• Todd Souter

Cup Shape and Flavour

Updated: Nov 15, 2020

In the last few years I have noticed a change, from the traditional narrow shaped Espresso cups served in Competitions and Specialty Cafes to cups with a Wider Lip.

Now, is there a reason for this change?

The first Barista I saw serve Espresso with a 'wider style' lip was Hugh Kelly at the Australian Barista Championships, 2017.

I can recall Hugh said that he chose this cup - for his 'Morgan Estate Geisha' - because he loves what it does to the mouthfeel; which he described as 'silky'.

A more elegant, silky texture for a more elegant Espresso -

this makes sense.

If we think of the more established wine industry - it is common practice to serve different wines in different glasses; depending on how they are processed and the varietal.

Why are Shiraz and Riesling served in a different glass?

A taller, narrow shaped glass (such as for Riesling) helps to retain a cooler temperature (less exposure to oxygen).

This concentrates the aroma and highlights acidity.

In terms of flavour, the wine is delivered onto the front of the palate (similar to a traditional espresso cup), this enhances the perception of acidity and effervescence.

That acidity is a natural part of a Riesling's flavour profile and makes that varietal unique - so it make sense to serve it in a vessel to best showcase that variety.

A rounder, more open glass (such as a Burgundy) increases exposure to oxygen – more air can reach the wine. This lets the wine breathe, opens up the flavour of the varietal, highlighting more complex fruit flavours. It also allows the face and nose to take a bigger part in the drinking experience. The wider shape also helps to soften the more intense tannins and the exposure to air opens up new flavours; flavours that may have been masked by the more intense ones.

Now lets go back to Espresso.

I've found that a Wider cup stretches out the crema, minimizing the perception of bitterness. You are actually taking in less crema per sip.

A Wider shaped cup also enhances flavour clarity and opens up the unique flavour of the Varietal; such as Geisha and Heirloom varieties.

Espressos that naturally have a bigger body, such as Pacas and Pacarmara varieties can also benefit from a wider cup. This softens the enhanced body and improves flavour clarity. Creating a higher quality experience of that Varietal.

Traditional, narrow shaped Espresso cups concentrate the aroma, enhance body and the texture, as well as highlight the espresso's natural bitterness – as you are drinking through the crema: creating a much more textural experience.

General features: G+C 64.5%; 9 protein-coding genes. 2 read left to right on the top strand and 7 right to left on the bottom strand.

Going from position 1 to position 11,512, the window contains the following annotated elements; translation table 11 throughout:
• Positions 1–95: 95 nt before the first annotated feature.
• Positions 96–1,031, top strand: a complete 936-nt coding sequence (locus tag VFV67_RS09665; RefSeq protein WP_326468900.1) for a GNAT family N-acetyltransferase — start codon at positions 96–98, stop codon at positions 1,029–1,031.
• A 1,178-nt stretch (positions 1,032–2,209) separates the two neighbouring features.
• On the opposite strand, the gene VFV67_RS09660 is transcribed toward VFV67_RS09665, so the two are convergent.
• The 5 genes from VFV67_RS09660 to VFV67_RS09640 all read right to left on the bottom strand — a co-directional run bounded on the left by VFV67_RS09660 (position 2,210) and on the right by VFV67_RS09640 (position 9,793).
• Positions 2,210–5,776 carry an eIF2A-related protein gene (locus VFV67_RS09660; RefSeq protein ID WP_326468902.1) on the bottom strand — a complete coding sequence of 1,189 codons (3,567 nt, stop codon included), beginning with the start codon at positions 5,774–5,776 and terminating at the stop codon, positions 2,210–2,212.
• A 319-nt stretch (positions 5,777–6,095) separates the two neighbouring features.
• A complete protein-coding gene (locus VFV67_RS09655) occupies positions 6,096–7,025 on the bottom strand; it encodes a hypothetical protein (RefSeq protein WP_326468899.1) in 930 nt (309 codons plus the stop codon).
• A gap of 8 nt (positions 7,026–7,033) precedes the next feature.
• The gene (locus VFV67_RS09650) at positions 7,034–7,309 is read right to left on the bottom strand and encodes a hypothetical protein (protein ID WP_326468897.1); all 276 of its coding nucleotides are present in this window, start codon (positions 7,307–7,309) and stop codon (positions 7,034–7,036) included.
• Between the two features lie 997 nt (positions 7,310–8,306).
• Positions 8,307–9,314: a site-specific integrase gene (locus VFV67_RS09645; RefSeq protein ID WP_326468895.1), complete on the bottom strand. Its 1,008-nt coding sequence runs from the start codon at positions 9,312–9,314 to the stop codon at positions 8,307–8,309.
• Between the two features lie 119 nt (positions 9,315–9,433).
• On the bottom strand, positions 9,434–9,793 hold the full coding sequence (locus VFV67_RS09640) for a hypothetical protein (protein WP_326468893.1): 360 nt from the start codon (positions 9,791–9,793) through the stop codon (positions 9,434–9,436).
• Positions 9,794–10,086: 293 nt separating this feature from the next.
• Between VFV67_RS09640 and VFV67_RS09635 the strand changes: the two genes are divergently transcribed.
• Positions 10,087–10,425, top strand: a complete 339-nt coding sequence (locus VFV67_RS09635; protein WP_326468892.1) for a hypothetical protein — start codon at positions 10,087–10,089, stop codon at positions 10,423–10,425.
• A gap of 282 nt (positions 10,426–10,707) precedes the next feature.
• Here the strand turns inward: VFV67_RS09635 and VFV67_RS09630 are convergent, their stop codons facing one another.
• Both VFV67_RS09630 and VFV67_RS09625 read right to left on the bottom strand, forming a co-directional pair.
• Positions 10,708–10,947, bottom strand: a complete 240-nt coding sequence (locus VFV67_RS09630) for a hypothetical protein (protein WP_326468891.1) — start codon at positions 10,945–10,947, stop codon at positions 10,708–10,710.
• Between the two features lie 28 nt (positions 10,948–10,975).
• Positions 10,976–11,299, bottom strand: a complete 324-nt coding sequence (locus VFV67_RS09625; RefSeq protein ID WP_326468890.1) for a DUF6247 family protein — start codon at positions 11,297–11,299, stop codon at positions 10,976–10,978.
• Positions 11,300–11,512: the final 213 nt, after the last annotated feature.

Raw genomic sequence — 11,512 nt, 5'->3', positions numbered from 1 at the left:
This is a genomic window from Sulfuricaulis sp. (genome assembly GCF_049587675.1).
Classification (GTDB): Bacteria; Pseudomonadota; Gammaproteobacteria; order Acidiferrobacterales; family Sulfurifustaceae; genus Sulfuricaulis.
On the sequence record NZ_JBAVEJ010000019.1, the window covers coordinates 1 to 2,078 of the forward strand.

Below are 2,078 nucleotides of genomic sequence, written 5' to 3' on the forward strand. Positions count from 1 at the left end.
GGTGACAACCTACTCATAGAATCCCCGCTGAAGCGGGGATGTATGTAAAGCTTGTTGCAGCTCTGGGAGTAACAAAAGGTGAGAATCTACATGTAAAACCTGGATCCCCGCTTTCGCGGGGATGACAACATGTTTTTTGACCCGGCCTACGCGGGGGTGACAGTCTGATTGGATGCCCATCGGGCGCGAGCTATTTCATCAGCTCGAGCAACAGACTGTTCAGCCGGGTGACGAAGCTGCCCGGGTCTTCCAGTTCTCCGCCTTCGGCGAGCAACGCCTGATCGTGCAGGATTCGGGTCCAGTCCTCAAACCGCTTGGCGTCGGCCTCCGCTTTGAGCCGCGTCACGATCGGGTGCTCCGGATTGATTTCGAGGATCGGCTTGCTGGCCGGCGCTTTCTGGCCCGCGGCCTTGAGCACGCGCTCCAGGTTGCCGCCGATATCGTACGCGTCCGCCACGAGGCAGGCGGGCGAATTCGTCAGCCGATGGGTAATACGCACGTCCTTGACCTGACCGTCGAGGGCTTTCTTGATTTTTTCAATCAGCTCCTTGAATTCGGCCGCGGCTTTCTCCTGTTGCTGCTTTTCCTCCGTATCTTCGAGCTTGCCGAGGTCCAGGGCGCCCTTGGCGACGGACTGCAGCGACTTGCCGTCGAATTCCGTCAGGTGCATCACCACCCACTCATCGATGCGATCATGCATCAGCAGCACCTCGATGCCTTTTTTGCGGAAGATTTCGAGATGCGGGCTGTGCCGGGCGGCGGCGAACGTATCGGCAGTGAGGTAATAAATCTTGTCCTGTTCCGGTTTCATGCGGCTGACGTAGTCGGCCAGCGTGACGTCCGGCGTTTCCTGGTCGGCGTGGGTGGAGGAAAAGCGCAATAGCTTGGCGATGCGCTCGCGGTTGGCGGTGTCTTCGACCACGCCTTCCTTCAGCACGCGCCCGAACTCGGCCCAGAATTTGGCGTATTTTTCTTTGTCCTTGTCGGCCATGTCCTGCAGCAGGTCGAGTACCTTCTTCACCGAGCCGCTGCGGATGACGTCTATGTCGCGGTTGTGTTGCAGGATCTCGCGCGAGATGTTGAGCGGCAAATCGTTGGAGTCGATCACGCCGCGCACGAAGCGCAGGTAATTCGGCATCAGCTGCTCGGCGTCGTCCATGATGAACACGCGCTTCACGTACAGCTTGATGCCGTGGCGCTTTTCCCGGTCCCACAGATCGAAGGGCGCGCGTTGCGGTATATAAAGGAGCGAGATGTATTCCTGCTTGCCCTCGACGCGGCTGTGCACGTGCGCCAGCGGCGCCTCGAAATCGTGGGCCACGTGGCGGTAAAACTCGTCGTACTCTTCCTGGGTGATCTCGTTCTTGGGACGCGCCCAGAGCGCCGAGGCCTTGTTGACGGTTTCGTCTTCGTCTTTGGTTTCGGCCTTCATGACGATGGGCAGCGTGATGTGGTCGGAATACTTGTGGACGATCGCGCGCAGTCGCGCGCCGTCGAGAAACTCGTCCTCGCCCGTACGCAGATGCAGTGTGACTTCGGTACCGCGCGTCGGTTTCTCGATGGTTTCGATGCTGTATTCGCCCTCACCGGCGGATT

This cup shape can also highlight more chocolatey flavours.

This cup shape may be more suited to varieties with a more vibrant acidity such as, SL28 and SL34 varieties. A Wider cup with more exposure to air would only intensify those fresh and juicy qualities - it may be desirable to have that texture, body and natural bitterness to balance out that fresh acidity.

Looking into the future

I believe that we will see more Baristas in the cafe and in Competitions using different shaped cups to best showcase their coffee's varietal .

This has already started to happen in Barista Competitions on the National and World stage, as well as some Specialty cafes.

The experience of espresso in a wider vessel can enhance the perception of flavour. We all love drinking amazing coffee.

Imagine at your local cafe, enjoying an Heirloom varietal from Ethiopia in a vessel that showcases that particular coffee. Imagine your customers enjoying these high quality coffees (not just Geisha) in a vessel that best highlights that varietals unique flavours - similar to the wine industry - in order t0 enjoy the best possible taste experience.

In Summery A Wider Cup does 3 things:

1. The flavours are clearer

Because there is less bitterness (less crema per sip) increasing the impression of sweetness and has a higher quality of acidity; this gives the perception of more complexity, more sweetness and a low bitterness. Improving the overall Taste Balance.

2. Creates a really silky texture

Even with a 1:2 Brew Ratio. This cup shape changes the way the espresso is delivered onto the palate; the espresso hits a wider surface area on the tongue, this creates the perception of a more silky texture; it glides effortlessly across the palate.

3. Overall impression

The overall experience with an Espresso in a wider cup I believe is of a higher quality, adding value to the experience. The flavours are more distinct and clearer – It may also create the impression that you are drinking a higher quality (or even a more expensive) coffee.


A cool experiment to do is to make an espresso but catch 1 side of each pour in a different cup.

The shape of the cup has a massive impact on flavour and the overall experience.

A wider cup may taste better with a certain roast profile and style of extraction. A traditional, narrow shaped cup may also taste better with a particular recipe and roast profile.

I would highly recommend and encourage you to experiment and see what works for you.

I would like to hear your thoughts below:

#correct #texture #flavour

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